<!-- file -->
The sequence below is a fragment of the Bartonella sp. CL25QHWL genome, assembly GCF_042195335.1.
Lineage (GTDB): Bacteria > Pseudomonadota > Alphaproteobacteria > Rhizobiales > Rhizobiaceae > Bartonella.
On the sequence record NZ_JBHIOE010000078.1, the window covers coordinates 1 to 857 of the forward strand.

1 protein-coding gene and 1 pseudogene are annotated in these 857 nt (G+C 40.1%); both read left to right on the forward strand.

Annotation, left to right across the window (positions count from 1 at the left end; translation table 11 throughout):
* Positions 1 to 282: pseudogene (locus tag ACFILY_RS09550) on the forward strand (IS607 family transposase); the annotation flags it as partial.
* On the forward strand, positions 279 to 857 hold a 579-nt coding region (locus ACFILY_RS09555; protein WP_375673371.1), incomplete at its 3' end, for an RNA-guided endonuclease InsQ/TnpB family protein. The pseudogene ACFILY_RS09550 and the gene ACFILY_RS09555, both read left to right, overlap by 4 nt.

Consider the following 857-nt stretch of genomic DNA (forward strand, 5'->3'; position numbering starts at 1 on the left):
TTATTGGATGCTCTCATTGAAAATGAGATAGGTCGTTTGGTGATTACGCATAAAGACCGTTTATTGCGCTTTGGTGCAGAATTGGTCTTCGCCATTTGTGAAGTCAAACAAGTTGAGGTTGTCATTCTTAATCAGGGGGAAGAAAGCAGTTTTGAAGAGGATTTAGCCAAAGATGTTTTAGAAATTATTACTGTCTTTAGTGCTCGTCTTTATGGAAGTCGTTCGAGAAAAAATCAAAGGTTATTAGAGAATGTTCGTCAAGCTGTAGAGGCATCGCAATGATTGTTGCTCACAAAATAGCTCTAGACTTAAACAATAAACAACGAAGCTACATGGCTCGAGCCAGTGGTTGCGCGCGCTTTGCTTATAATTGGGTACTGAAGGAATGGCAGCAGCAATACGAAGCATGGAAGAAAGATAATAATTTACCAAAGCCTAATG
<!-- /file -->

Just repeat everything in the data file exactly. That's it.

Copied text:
The sequence below is a fragment of the Bartonella sp. CL25QHWL genome, assembly GCF_042195335.1.
Lineage (GTDB): Bacteria > Pseudomonadota > Alphaproteobacteria > Rhizobiales > Rhizobiaceae > Bartonella.
On the sequence record NZ_JBHIOE010000078.1, the window covers coordinates 1 to 857 of the forward strand.

1 protein-coding gene and 1 pseudogene are annotated in these 857 nt (G+C 40.1%); both read left to right on the forward strand.

Annotation, left to right across the window (positions count from 1 at the left end; translation table 11 throughout):
* Positions 1 to 282: pseudogene (locus tag ACFILY_RS09550) on the forward strand (IS607 family transposase); the annotation flags it as partial.
* On the forward strand, positions 279 to 857 hold a 579-nt coding region (locus ACFILY_RS09555; protein WP_375673371.1), incomplete at its 3' end, for an RNA-guided endonuclease InsQ/TnpB family protein. The pseudogene ACFILY_RS09550 and the gene ACFILY_RS09555, both read left to right, overlap by 4 nt.

Consider the following 857-nt stretch of genomic DNA (forward strand, 5'->3'; position numbering starts at 1 on the left):
TTATTGGATGCTCTCATTGAAAATGAGATAGGTCGTTTGGTGATTACGCATAAAGACCGTTTATTGCGCTTTGGTGCAGAATTGGTCTTCGCCATTTGTGAAGTCAAACAAGTTGAGGTTGTCATTCTTAATCAGGGGGAAGAAAGCAGTTTTGAAGAGGATTTAGCCAAAGATGTTTTAGAAATTATTACTGTCTTTAGTGCTCGTCTTTATGGAAGTCGTTCGAGAAAAAATCAAAGGTTATTAGAGAATGTTCGTCAAGCTGTAGAGGCATCGCAATGATTGTTGCTCACAAAATAGCTCTAGACTTAAACAATAAACAACGAAGCTACATGGCTCGAGCCAGTGGTTGCGCGCGCTTTGCTTATAATTGGGTACTGAAGGAATGGCAGCAGCAATACGAAGCATGGAAGAAAGATAATAATTTACCAAAGCCTAATG